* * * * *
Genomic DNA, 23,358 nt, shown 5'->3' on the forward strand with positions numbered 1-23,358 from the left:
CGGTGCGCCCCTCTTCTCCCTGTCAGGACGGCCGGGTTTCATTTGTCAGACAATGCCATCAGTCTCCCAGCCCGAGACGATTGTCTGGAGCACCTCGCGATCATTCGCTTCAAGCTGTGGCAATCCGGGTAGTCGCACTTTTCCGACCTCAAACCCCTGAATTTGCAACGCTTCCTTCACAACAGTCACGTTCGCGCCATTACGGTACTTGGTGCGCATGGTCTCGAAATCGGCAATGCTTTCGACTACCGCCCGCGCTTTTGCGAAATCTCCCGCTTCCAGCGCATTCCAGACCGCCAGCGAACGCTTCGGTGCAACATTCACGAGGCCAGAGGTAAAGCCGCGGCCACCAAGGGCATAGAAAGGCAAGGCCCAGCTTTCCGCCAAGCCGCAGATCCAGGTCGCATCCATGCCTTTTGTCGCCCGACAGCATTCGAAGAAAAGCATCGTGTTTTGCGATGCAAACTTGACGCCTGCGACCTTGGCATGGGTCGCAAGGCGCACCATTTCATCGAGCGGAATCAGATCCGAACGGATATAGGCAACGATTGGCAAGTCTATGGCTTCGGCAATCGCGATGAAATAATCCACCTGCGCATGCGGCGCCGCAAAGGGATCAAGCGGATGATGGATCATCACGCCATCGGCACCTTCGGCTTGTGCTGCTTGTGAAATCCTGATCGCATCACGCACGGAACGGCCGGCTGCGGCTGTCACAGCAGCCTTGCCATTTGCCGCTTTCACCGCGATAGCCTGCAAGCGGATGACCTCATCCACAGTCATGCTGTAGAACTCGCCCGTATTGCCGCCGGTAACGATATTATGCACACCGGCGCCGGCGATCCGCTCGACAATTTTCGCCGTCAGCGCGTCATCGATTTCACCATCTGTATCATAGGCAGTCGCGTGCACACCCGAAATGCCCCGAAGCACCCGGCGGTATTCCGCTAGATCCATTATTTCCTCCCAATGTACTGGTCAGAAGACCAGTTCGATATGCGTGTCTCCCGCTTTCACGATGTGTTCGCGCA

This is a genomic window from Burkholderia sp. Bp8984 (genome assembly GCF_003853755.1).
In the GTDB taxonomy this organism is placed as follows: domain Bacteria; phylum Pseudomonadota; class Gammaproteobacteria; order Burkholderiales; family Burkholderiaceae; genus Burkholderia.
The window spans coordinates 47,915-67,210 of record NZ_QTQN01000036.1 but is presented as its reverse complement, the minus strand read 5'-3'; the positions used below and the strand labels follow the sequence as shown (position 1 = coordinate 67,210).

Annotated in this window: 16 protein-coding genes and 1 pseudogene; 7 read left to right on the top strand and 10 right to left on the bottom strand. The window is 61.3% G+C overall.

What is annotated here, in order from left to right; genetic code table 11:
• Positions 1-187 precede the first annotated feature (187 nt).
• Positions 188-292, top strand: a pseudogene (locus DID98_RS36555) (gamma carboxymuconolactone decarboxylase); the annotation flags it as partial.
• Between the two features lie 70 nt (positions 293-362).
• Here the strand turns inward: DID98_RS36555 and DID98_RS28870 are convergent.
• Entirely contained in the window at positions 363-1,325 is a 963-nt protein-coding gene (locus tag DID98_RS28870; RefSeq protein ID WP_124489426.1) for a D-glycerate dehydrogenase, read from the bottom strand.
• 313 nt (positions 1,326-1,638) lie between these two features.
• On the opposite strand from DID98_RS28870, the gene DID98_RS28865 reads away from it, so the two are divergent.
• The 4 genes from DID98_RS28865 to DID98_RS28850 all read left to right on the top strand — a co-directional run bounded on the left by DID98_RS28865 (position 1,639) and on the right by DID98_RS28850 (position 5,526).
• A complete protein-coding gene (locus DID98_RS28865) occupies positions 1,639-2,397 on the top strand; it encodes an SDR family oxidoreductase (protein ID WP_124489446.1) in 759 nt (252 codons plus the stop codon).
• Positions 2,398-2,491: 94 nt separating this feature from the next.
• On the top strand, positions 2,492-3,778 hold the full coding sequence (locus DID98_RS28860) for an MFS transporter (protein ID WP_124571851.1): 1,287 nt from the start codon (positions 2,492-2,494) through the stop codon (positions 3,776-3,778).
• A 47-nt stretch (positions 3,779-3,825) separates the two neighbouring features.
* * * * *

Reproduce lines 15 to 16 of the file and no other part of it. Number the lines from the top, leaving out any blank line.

• The 4 genes from DID98_RS28865 to DID98_RS28850 all read left to right on the top strand — a co-directional run bounded on the left by DID98_RS28865 (position 1,639) and on the right by DID98_RS28850 (position 5,526).
• A complete protein-coding gene (locus DID98_RS28865) occupies positions 1,639-2,397 on the top strand; it encodes an SDR family oxidoreductase (protein ID WP_124489446.1) in 759 nt (252 codons plus the stop codon).